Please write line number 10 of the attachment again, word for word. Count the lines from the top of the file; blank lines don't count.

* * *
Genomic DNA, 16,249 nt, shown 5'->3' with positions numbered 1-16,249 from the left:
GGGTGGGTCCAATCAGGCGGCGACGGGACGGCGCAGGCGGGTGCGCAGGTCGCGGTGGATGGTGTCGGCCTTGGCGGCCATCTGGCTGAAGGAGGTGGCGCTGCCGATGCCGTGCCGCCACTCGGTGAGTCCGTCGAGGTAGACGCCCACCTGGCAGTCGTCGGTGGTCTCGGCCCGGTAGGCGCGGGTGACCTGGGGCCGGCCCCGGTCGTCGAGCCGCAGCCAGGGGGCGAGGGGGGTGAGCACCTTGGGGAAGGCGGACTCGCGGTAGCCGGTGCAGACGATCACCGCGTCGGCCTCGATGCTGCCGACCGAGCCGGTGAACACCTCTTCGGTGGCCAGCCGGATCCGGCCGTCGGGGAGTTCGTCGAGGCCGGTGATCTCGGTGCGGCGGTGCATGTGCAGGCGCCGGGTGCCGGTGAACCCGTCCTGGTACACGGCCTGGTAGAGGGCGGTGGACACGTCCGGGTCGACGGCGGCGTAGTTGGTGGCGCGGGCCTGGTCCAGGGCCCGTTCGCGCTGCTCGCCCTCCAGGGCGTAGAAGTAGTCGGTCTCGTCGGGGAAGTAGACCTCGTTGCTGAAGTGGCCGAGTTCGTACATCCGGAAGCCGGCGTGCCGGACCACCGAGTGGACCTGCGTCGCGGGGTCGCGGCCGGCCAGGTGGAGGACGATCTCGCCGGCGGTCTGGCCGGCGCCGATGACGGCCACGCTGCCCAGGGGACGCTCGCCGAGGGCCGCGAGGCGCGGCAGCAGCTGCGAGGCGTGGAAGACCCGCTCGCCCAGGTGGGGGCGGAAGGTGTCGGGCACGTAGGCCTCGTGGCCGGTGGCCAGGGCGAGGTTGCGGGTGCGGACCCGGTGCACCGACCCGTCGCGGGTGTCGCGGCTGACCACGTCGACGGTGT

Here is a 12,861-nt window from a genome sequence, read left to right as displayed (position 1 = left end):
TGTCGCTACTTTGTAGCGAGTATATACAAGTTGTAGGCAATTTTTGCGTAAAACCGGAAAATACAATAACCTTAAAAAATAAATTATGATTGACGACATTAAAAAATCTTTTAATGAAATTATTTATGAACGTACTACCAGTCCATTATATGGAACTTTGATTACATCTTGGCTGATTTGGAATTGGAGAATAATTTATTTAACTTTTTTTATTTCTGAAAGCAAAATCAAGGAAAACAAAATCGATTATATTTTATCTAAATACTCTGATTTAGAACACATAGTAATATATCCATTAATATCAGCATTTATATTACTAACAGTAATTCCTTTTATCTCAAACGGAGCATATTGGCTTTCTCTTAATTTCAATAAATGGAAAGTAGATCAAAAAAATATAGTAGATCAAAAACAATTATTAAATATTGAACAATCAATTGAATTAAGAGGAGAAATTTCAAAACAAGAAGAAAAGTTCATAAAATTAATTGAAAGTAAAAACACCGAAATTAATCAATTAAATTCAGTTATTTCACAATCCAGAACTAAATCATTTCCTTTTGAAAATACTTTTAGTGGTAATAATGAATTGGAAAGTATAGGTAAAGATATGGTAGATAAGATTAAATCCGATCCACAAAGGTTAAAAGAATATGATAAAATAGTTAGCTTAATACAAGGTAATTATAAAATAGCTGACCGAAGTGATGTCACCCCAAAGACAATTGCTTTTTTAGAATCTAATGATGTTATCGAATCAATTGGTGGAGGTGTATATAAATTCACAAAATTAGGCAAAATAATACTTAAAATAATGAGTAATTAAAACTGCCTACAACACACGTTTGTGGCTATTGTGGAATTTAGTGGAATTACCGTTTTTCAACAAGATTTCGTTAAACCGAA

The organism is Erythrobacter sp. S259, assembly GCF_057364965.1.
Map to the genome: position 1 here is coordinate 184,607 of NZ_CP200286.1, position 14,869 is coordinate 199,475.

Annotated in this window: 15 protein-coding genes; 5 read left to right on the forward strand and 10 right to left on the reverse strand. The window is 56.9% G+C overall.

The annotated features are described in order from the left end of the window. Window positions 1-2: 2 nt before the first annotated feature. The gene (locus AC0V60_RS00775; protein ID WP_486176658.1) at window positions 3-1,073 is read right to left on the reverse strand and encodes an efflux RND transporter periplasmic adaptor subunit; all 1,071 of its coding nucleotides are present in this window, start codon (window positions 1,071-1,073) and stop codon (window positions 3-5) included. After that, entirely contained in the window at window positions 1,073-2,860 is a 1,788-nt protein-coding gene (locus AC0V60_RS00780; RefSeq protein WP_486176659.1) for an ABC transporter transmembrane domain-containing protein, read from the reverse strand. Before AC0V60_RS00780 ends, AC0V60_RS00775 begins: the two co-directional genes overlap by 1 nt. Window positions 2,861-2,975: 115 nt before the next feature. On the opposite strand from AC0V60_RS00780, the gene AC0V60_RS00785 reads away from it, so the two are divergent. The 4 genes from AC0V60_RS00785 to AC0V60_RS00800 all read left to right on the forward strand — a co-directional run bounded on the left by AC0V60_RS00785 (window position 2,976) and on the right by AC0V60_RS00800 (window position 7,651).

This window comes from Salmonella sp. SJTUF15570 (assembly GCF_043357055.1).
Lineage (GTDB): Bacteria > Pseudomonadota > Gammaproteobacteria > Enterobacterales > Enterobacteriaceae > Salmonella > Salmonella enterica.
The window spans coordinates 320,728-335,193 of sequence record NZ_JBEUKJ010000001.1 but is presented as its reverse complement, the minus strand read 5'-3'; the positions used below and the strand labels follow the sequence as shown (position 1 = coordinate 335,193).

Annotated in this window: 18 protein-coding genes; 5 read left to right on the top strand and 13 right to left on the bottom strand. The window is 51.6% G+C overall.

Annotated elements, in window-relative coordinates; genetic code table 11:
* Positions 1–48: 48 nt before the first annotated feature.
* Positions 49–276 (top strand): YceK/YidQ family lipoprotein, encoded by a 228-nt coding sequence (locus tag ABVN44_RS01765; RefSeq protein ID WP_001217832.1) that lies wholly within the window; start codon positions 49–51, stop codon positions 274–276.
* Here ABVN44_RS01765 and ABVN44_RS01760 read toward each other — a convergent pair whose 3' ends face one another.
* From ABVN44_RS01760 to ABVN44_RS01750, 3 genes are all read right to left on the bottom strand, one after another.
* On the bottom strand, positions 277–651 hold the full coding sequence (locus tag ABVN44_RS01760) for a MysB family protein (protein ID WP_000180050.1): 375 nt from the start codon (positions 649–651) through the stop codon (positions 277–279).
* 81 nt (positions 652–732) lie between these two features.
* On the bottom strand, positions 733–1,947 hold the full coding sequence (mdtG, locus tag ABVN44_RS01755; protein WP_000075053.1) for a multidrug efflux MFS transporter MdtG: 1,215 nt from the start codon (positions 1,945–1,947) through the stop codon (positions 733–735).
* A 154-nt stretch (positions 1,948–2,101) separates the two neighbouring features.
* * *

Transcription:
Lineage (GTDB): Bacteria > Pseudomonadota > Gammaproteobacteria > Enterobacterales > Enterobacteriaceae > Salmonella > Salmonella enterica.